We’ve been having some technical issues with the site, which may have kept some readers from accessing our content this week. We think we’ve figured out what was wrong, and fixed it, but in the meantime here’s what we were up to this week, in case you missed it:
- Here’s a new one: Three papers are retracted for being cited too often.
- A highly cited paper has received a major correction as a result of the ongoing battle over attitudes towards gay people, when a prominent — and polarizing — critic showed it could not be replicated.
- The U.S. National Library of Medicine is shutting down its commenting feature, PubMed Commons, after more than four years, saying participation was low.
- A paper about repetition retracted for duplication? Priceless.
- An researcher took another scientist to court over the ownership of data.
- Most respondents in a survey admitted to engaging in at least one behavior considered to be misconduct. But who confessed more often — scientists in industry, or academia?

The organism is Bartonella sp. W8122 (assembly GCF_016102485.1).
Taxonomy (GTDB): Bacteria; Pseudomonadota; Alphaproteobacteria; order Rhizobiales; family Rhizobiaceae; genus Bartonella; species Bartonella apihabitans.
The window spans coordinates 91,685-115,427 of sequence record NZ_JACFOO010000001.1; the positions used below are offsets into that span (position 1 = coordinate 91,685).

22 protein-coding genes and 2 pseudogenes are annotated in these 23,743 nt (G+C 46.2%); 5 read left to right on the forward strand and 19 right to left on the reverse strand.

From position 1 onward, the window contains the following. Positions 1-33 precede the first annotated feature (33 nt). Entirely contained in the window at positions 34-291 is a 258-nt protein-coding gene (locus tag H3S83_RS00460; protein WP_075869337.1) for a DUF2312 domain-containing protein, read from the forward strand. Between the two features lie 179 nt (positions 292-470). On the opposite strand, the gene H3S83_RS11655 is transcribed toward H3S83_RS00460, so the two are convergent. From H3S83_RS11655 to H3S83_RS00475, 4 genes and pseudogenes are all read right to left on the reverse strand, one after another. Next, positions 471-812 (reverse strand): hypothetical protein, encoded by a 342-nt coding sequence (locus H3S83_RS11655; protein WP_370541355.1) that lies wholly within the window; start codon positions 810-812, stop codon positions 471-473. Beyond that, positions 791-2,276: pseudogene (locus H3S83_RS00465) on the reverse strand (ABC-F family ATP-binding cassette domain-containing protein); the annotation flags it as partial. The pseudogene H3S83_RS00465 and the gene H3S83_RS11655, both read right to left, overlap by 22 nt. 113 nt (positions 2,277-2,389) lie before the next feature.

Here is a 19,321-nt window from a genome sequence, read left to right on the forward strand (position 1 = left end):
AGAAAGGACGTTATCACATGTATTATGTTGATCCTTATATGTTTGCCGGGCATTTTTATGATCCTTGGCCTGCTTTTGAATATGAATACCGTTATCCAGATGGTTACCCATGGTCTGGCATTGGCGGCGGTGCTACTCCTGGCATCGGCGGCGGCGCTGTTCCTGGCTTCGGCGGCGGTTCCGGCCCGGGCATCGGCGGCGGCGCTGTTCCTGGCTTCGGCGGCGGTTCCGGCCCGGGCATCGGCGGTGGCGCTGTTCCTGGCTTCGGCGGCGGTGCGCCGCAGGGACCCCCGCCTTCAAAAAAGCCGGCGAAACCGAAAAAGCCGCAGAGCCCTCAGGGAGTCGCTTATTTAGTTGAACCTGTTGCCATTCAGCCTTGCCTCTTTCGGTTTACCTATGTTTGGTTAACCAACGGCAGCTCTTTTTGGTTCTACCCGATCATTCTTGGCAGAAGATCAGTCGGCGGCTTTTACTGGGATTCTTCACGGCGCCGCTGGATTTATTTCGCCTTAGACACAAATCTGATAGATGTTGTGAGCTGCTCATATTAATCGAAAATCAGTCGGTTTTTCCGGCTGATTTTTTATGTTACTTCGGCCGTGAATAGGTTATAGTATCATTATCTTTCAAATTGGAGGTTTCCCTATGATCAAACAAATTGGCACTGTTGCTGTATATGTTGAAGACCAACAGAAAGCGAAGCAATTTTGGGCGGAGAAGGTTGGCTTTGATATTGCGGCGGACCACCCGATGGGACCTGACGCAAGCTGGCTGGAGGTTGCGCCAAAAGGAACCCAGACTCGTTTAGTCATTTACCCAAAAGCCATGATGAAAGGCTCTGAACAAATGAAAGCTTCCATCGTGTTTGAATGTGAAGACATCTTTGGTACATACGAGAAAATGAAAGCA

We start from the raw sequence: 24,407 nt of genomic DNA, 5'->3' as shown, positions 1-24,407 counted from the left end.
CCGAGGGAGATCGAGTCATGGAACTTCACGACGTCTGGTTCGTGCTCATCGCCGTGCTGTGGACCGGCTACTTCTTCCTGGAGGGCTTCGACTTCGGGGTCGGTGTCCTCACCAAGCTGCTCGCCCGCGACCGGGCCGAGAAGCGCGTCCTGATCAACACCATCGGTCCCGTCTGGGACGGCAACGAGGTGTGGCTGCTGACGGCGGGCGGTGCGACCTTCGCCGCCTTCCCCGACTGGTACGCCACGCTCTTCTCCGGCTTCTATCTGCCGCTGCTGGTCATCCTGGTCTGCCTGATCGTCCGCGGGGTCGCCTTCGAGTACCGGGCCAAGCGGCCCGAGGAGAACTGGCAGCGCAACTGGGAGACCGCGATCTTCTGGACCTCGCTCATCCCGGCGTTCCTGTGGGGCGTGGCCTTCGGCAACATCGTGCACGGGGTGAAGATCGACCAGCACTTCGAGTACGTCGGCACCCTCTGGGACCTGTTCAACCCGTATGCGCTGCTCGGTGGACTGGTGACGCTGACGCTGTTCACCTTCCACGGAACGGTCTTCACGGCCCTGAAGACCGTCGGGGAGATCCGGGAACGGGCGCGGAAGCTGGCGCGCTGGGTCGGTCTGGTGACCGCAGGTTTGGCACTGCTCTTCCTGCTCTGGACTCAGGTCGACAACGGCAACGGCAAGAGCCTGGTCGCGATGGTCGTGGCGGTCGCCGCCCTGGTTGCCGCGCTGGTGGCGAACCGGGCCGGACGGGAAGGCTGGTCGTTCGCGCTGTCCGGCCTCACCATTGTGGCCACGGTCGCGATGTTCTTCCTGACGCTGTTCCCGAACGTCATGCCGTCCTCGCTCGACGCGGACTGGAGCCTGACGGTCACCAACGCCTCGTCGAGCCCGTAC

- Another vaccine safety paper, another messy retraction followed by republication.
- A university decides to shoot the messenger, defending one of its faculty against allegations that he plagiarized the Pope.
- Paolo Macchiarini may have once been a star surgeon, but now he’s more like a meteor crashing to Earth.
- A researcher loses his fourth paper — three years after a PubPeer commenter said he was led to scrutinize it after seeing a post on Retraction Watch.
- Papers from prison, profs’ kids as co-authors, and more in Weekend Reads.
Like Retraction Watch? You can make a tax-deductible contribution to support our growth, follow us on Twitter, like us on Facebook, add us to your RSS reader, sign up on our homepage for an email every time there’s a new post, or subscribe to our daily digest. If you find a retraction that’s not in our database, you can let us know here. For comments or feedback, email us at email@example.com.